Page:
And of course in the 2000 election, Republican George Bush won the state of Florida by only 537 votes out of 6 million cast. While it might sound less dramatic, Trump’s victory is still considered quite narrow since he lost the popular vote by around 3 million but secured around 70,000 votes out of 12 million cast in three states to take the Electoral College win.
If you still need more convincing, think of this: if you don’t vote, it means your voice is likely not heard and instead the concerns of others will be.
For example, in 2014 about 50% of wealthy people who make at least $150,000 a year showed up to the poles while only 12% of 18 to 24-year-olds earning $30,000 or less cast their votes.
Also, if you are someone who is truly concerned for the planet regardless of political party, voting can help make saving the Earth a less partisan issue.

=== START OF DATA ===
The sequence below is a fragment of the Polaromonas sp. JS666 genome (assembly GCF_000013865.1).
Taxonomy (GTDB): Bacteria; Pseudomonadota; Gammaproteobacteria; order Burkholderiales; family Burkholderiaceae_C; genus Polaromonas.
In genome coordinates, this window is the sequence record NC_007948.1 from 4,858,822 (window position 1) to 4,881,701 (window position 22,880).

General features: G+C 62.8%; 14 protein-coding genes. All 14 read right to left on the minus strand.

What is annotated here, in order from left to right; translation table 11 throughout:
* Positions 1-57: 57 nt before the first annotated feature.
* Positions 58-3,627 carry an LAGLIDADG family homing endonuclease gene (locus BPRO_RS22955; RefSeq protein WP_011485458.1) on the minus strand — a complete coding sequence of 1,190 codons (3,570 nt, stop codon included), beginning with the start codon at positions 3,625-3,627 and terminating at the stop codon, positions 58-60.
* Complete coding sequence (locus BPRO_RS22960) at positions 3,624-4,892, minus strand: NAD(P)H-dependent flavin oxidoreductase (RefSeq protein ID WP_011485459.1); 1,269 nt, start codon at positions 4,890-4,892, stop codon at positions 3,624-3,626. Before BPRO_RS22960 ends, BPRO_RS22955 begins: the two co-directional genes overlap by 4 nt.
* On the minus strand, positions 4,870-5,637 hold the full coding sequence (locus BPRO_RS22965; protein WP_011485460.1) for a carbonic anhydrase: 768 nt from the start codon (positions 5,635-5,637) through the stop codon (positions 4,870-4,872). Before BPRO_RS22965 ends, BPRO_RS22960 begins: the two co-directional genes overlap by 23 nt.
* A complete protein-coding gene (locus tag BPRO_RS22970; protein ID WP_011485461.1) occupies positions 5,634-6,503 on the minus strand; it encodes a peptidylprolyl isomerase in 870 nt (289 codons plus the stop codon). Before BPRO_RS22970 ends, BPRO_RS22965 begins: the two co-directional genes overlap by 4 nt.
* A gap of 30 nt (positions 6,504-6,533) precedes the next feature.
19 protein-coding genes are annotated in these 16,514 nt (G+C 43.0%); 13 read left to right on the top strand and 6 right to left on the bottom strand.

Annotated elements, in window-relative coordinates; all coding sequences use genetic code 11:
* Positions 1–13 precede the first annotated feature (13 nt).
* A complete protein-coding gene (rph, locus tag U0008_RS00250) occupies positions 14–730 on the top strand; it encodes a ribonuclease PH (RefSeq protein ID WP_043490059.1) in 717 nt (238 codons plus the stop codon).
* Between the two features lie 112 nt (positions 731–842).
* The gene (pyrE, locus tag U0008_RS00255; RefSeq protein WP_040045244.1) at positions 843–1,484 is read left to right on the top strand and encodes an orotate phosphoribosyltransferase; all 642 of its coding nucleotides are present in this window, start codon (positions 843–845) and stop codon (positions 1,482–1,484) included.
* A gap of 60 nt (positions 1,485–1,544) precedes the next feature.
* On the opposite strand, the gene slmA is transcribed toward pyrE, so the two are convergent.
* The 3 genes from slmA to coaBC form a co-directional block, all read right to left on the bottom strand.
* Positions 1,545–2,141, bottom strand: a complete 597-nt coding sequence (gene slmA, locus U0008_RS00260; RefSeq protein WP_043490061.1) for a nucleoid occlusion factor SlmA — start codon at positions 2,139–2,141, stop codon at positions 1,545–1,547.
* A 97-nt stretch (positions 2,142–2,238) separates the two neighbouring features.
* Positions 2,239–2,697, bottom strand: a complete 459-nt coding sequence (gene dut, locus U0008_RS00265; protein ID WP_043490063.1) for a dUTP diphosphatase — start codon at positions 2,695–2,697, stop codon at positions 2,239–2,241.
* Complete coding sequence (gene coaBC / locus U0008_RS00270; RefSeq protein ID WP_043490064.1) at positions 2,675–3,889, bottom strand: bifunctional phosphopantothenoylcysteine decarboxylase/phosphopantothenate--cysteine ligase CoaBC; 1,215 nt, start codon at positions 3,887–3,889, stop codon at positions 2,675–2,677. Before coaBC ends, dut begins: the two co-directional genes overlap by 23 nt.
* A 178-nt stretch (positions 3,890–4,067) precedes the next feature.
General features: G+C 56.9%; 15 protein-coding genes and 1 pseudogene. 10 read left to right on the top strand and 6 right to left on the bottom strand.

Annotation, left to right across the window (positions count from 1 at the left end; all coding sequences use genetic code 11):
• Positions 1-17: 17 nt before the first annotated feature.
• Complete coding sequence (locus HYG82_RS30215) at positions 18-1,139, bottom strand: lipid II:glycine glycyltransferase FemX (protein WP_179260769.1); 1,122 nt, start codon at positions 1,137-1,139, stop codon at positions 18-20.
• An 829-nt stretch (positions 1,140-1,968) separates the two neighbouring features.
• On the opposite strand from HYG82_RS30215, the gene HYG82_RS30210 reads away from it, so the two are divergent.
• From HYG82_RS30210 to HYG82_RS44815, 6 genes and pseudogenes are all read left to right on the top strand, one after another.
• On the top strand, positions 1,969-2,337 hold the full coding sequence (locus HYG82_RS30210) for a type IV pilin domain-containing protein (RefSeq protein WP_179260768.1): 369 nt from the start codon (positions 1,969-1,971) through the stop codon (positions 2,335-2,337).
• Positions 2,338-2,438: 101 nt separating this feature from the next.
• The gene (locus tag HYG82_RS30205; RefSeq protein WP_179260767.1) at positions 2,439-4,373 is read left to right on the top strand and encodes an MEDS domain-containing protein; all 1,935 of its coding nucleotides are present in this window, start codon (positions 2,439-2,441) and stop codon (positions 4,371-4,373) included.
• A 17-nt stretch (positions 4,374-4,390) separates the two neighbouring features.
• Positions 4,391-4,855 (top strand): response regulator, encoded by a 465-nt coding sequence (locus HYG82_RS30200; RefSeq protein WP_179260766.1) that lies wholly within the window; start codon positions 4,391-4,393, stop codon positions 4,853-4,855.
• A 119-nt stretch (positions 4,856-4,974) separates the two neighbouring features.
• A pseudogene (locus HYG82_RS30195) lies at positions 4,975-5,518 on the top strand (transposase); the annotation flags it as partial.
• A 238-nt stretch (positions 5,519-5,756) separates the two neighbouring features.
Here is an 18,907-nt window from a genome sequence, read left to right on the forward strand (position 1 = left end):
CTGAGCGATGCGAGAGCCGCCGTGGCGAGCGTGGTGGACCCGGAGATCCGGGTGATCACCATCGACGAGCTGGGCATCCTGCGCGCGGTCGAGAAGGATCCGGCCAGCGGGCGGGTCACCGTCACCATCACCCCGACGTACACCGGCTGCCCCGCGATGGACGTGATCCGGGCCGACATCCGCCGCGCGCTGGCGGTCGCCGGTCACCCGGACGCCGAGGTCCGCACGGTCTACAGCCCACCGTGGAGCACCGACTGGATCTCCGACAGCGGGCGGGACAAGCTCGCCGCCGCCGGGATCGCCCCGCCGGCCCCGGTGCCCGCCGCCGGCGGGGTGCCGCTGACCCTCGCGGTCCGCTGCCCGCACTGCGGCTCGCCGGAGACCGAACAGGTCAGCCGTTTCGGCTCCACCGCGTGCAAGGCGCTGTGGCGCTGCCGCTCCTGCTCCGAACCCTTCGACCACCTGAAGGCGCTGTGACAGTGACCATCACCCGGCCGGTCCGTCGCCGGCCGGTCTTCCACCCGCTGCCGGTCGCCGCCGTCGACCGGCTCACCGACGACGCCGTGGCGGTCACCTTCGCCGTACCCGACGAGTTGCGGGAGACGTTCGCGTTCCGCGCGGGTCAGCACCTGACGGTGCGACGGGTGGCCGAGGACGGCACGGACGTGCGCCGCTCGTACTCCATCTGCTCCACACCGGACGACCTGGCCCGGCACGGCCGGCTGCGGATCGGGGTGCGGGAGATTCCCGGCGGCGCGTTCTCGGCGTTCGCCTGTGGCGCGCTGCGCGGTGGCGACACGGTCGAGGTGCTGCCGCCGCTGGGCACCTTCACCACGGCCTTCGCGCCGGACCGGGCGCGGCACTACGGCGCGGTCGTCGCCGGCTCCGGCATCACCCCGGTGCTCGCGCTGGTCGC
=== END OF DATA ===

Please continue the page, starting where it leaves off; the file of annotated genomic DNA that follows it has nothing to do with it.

Unfortunately the 2016 elections showed how people voted is nearly directly in line with how they view climate change.
In fact, if you compare a map by area that shows who did and did not vote for Trump in 2016 with a map that shows who does and doesn't believe that climate change is caused by humans, you will see they are eerily identical.
I think change will truly come when we can all support plans for widespread, systematic change in our infrastructure and economic systems that currently rely on fossil fuels.
Luckily, we have blueprints for making this happen, like the incredible New Green Deal proposal, which also has plans for helping the world adjust as smoothly as possible to the vastly different planet climate change is creating.
Many politicians, such as U.S. representative Alexandria Ocasio-Cortez of New York, are fighting to make plans like this a reality.